Please also visit La Parola Vivace, my Blogger blog, and the companion poem to this post, The Ballad of Highway 14.

In 1981 I bottomed out alcoholism, admitted to myself and my husband I was an alcoholic, and sought help from Alcoholics Anonymous.  I also put myself in the hands of a local psychiatrist reputed to have his act together.

That doctor pulled me cold turkey off booze and benzodiazepins and threw me back out into the community where I attempted to function.  It was too much for me and I checked into a motel to try to do myself in.  Then, I left–on my own power, as a feat of my own will– and when I came home I was ordered to choose between jail, treatment, or the psychiatric unit;  I chose to be driven up to a treatment center in the mountains where my nightmare began for real.

Harmony House is a rehabbed Big Game lodge above Estes Park, with trophy heads from the savannah all over the walls, for starters.  Moreover, in the 80’s many of those staffing treatment centers were do-gooder “recovered” addicts and alcoholics who considered themselves experts, healed of all sins and wounds.  They were ill-equipped to deal with someone as far down as I was: I couldn’t sleep for the two weeks I was there and nearly died; I was sent back to the hospital in town.

In the hospital another shrink who later turned out to be a coke addict jacked me up on antidepressants to try to get me to sleep.  My tongue swelled up in my mouth and I was on the ceiling for days.  No one ever got it that I had immense difficulty feeling safe anywhere.

Fortunately, with the help of a county mental health worker, I slowed down my withdrawal and pulled myself back together and exited the clinic and its self-anointed mental health assistants against medical advice. I should have sued the shrink, but I didn’t.  Step by step, bit by bit I began to get a life again.

Because I did have faith that it might give me some insurance against relapse, I went to AA for sixteen years, sitting in meeting upon meeting hearing again and again that I had no personal power, that I needed a god to save me, that in all likelihood even if there were a god that did love me,  I would never be “recovered.”.  My own mother died never having recovered, so disempowered was she.

I had men and women with “time”– years of sobriety– stand over me and shout that I needed to just buck up and pick myself up.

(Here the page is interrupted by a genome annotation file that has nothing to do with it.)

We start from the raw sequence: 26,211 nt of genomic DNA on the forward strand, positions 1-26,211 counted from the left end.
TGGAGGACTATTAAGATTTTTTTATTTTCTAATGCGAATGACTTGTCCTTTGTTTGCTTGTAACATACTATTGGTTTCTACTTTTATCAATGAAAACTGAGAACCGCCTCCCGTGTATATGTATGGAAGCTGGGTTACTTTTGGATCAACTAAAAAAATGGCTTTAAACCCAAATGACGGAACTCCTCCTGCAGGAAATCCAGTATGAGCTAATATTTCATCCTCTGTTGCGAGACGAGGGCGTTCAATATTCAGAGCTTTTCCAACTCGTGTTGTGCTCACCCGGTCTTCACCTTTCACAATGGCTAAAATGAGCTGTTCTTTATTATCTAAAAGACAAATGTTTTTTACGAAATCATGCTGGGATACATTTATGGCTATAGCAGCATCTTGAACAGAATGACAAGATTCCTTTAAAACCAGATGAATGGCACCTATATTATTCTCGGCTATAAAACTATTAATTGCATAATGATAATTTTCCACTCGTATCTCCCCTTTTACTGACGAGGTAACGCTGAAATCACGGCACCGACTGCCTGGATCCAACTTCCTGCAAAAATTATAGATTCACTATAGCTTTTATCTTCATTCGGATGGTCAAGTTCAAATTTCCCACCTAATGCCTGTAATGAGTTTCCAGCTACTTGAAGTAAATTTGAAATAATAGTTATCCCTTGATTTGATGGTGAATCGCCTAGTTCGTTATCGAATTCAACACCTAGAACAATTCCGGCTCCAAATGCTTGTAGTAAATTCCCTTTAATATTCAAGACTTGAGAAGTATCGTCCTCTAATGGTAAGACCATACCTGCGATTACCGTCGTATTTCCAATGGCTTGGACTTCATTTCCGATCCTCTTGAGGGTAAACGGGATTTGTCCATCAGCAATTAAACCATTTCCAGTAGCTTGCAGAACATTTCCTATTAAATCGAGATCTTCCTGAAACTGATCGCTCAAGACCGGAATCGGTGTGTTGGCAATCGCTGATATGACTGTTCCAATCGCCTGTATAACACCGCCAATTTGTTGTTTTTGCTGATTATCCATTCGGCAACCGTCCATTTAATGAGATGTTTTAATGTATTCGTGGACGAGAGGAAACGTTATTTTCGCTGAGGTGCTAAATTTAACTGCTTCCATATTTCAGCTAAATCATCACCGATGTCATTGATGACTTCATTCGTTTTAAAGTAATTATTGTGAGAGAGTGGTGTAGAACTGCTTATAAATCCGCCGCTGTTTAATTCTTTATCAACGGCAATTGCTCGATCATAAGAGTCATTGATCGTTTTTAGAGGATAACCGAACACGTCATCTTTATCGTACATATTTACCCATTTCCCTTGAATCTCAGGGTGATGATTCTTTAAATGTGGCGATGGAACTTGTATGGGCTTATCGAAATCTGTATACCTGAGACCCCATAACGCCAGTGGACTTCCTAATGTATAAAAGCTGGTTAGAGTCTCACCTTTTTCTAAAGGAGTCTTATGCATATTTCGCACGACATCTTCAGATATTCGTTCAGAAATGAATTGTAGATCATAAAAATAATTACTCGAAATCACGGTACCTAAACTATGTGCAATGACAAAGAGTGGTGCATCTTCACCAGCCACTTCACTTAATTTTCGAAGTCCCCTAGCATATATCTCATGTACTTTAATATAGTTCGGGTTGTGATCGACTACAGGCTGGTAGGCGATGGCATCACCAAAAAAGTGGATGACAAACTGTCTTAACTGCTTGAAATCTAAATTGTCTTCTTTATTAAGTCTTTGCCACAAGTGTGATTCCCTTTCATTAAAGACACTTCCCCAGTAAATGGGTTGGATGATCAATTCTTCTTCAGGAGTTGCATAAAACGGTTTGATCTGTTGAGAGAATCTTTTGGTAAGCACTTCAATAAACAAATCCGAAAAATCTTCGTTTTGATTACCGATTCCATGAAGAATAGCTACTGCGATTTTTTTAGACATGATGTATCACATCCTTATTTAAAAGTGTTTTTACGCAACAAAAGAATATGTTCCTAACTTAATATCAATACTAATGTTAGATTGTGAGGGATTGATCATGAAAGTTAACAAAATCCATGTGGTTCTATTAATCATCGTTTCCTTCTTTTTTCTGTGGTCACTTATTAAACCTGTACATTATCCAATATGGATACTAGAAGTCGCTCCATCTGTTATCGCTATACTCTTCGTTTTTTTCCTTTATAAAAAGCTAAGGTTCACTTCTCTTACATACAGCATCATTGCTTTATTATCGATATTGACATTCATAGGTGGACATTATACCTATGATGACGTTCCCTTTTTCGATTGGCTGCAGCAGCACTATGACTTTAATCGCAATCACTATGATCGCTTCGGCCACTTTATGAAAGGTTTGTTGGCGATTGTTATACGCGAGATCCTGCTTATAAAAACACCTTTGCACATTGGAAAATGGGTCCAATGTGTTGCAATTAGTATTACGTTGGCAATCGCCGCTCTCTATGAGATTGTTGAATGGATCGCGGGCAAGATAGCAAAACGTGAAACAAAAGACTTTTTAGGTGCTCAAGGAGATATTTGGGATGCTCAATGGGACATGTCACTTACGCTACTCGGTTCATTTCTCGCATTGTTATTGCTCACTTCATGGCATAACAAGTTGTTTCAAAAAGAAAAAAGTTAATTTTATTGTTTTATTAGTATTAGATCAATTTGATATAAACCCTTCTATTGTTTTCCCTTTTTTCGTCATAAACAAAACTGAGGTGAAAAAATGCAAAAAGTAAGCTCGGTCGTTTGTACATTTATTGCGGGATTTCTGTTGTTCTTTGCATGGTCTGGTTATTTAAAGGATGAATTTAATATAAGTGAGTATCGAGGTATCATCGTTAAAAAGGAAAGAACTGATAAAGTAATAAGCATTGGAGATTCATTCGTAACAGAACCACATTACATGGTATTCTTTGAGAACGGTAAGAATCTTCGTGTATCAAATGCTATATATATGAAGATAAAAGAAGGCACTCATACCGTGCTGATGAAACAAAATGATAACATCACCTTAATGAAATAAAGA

I look back at this ordeal now about twenty-eight years from when it all went down and I thank the stars that I sit here fully clothed and in my right mind.

Alcoholics Anonymous is a shame and fear-based organization. While there are good, sincere people in AA, Alcoholics Anonymous is your basic cult.  A cult depends on insecure, strung out and lost people for its genesis and its survival: look at Jonestown.  I heard one man in AA say to those stumbling through the door, again and again, “I wish for you pain and desperation, and no other plan.”  Lovely.

To swallow the idea that you are bankrupt mind, body and spirit, you have to grovel and turn yourself over in the beginning, if you struggle at all with the issue of God,  to the nearest person with time in the program– who quite likely may look like he or she has his shit together but doesn’t.  No one tells you not to spill your guts, so you do, and you get bashed, talked down to, insulted, excluded from the cliques of dilettantes who congregate to gossip in the corners of the meeting rooms; if you are lucky you make a few fair weather friends who diss you later on and strand you.  Oh yes– there’s “step thirteen” wherein sexual predators tuck you under their arms and into their sheets.

I am a cradle Episcopalian, and eventually I returned to the Episcopal church, where I ran into another bunch of wack-jobs who were bar none the most cruel and screwed up people I had ever met.  I fled all of that.  I admit to spiritual belief but my beliefs are private.  I believe that religion, and its many professings and inflexibilities and dogma divide the human race when we desperately need to pull together.

I have not been sober for twenty-eight years–and continuous, uninterrupted sobriety is also not the story of most of the people who come to AA and stay.  That’s because life hurts and there are moments when someone like me reaches for the bottle.  I’ve had my fallings  down and gettings back up. It’s a twenty-four hour, day at a time deal.  There is no shame in falling down and getting drunk; this is either an illness and a disease in which one has relapses on occasion,  or it’s not.  I’m sober today, I’ve been sober awhile, I don’t do it all AA’s way, and that’s fine by me.

For a long time I was among the brain-washed in AA, parroting what I thought I should say with absolutely no idea, despite diligently working “The Twelve Steps”– the first one requiring admitting to 100 percent powerlessness over self, life and everything in it– and working with other people, of who I was.

I wrote a poem this week I titled “The Ballad of Highway Fourteen” that chronicles the darkest moments.  I was able to write this because I came through all of it and I’m still coming through; I gladly and openly take the credit for choosing life and healing over addiction and suicide.

My experience is this:  Leaving the issue of faith and what God is or isn’t aside, we all have the inner power to save ourselves and no one else and nothing else can.

I doubt that I will ever go back to an organization that bludgeoned me over the head when I tried to claim my own power–and that goes for Alcoholics Anonymous and the shaming, aloof, pretentious Episcopal Church.  Melody Beattie in Co-dependent No More pioneered the idea that AA is shame-based– and it is.  Sit in a meeting and listen to people beat the crap out of themselves for all of the things wrong with them and constantly dredge up the past.

Is this recovery?  Not for this recovered alcoholic, worthy, capable person and good–maybe even great– writer.